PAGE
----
18 months. we've been hearing
progress reports by the Subcom-
mittee on Plant Expansion.
"All I can say is, we're begin-
ning to jell now. If we get the
financing and approval taken care
of, we're in a position to move
Crisler said that he and other
members of the athletic depart-
ment have been touring the coun-
try to look at other basketball
arenas and will be making an-
other trip next week.
"The approach we've taken has
been not to try to copy these other
buildings, but to find out what
the school would change if they
had it to do over again," Crisler
said. "We've collected quite a file
Agitation for a new arena dates
back to the 1940's, when Yost was
widely acclaimed as one of the
worst facilities in the conference.
Last year, when Illinois opened its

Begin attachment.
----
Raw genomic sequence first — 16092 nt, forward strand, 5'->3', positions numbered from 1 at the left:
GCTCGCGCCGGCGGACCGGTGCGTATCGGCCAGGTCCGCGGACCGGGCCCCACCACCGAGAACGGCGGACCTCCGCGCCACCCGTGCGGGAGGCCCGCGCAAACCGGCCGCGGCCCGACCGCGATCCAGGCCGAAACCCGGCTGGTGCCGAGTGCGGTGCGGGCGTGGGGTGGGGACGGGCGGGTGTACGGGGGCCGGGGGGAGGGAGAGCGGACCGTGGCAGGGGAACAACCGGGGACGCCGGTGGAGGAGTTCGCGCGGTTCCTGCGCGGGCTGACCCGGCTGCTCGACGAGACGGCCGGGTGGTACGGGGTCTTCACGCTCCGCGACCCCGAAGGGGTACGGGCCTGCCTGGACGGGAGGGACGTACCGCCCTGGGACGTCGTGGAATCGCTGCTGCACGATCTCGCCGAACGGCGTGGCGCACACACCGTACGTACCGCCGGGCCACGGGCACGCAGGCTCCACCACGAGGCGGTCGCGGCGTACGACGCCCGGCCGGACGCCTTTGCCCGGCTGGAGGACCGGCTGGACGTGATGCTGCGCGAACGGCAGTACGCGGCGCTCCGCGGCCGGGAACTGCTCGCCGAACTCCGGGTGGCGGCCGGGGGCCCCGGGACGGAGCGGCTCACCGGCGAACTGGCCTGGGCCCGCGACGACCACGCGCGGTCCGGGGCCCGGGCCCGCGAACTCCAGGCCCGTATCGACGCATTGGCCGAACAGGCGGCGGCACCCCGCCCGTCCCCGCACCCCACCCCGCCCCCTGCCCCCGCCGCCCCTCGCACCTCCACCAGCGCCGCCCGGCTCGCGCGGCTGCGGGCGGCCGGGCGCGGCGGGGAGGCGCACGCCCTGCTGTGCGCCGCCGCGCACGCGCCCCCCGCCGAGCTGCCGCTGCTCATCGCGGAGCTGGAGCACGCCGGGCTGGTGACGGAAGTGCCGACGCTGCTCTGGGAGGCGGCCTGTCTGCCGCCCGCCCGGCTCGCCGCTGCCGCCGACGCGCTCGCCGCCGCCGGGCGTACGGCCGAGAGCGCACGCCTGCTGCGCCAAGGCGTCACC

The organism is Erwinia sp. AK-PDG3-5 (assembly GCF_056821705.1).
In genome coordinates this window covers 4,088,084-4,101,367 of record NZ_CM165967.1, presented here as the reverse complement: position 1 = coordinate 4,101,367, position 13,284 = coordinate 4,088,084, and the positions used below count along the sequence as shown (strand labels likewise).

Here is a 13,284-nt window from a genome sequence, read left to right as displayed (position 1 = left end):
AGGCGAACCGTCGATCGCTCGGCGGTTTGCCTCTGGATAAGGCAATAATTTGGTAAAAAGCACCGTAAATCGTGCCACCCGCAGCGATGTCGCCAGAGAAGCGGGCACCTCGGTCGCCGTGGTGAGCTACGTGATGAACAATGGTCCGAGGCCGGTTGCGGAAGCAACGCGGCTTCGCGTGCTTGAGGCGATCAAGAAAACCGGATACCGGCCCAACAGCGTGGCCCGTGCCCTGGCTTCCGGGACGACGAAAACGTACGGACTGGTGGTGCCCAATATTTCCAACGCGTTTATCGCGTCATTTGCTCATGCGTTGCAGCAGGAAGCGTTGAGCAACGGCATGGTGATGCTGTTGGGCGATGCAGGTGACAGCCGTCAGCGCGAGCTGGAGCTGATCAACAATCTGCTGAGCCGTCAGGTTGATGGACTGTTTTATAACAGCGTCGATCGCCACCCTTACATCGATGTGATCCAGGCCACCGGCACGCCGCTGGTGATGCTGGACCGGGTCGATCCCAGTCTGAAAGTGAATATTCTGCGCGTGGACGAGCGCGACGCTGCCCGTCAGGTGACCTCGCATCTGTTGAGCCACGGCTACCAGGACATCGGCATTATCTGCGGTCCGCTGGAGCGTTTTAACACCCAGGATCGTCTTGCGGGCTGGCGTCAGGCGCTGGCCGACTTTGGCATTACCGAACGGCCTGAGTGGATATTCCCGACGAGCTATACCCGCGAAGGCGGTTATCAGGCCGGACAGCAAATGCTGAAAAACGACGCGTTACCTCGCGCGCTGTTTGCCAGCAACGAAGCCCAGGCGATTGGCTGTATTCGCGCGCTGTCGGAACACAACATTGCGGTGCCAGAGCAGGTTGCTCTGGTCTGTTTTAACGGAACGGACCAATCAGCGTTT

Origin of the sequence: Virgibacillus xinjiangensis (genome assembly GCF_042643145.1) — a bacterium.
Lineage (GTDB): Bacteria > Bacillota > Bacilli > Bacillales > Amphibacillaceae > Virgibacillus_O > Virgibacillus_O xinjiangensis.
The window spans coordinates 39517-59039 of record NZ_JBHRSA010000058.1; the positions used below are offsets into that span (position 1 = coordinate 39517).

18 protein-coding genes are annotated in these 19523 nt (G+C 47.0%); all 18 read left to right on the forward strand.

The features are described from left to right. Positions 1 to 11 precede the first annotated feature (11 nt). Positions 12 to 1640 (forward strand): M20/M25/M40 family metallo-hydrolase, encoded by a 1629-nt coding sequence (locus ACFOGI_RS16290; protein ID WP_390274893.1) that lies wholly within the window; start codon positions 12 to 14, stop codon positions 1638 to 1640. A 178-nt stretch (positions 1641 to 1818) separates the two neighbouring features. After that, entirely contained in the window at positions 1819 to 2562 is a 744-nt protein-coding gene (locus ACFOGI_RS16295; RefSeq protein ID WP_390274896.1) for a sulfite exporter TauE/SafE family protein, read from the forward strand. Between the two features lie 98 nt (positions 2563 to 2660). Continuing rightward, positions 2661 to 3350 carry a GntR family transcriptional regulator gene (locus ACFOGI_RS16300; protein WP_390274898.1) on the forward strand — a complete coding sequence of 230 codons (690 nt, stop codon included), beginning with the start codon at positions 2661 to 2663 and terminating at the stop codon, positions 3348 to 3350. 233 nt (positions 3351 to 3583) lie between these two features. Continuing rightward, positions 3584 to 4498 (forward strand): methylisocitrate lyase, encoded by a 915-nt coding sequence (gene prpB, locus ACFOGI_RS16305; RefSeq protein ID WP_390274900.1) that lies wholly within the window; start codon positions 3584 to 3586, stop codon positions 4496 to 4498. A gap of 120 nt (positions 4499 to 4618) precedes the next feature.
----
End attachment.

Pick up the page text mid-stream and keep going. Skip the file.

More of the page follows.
awesome new Assembly Hall, Yost
was left alone at the bottom of
the Big Ten.
The Athletic Department's cur-
rent program of plant /expansion
began with a preliminary report
last May. The report said that a
tentative arena "would be located
north of Stadium Blvd. east of the
Football Stadium so that asso-
ciated parking lots, locker rooms,
and public sanitary facilities could
be used for football as well as
basketball and other facilities. The
new arena would be primarily a
basketball facility although it
would undoubtedly find bonus
uses for popular entertainment,
dances and commencement."
The report estimated that "ar
arena seating upward of 12,00(
around a basketball floor could be
constructed for approximately $S
Crisler has indicated since ther
that he would prefer an arena
with 15,000 to 16,000 seats. Thi.
is twice as many as Yost can seat,
and four times as many, accord-
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Montreal 3, Boston 2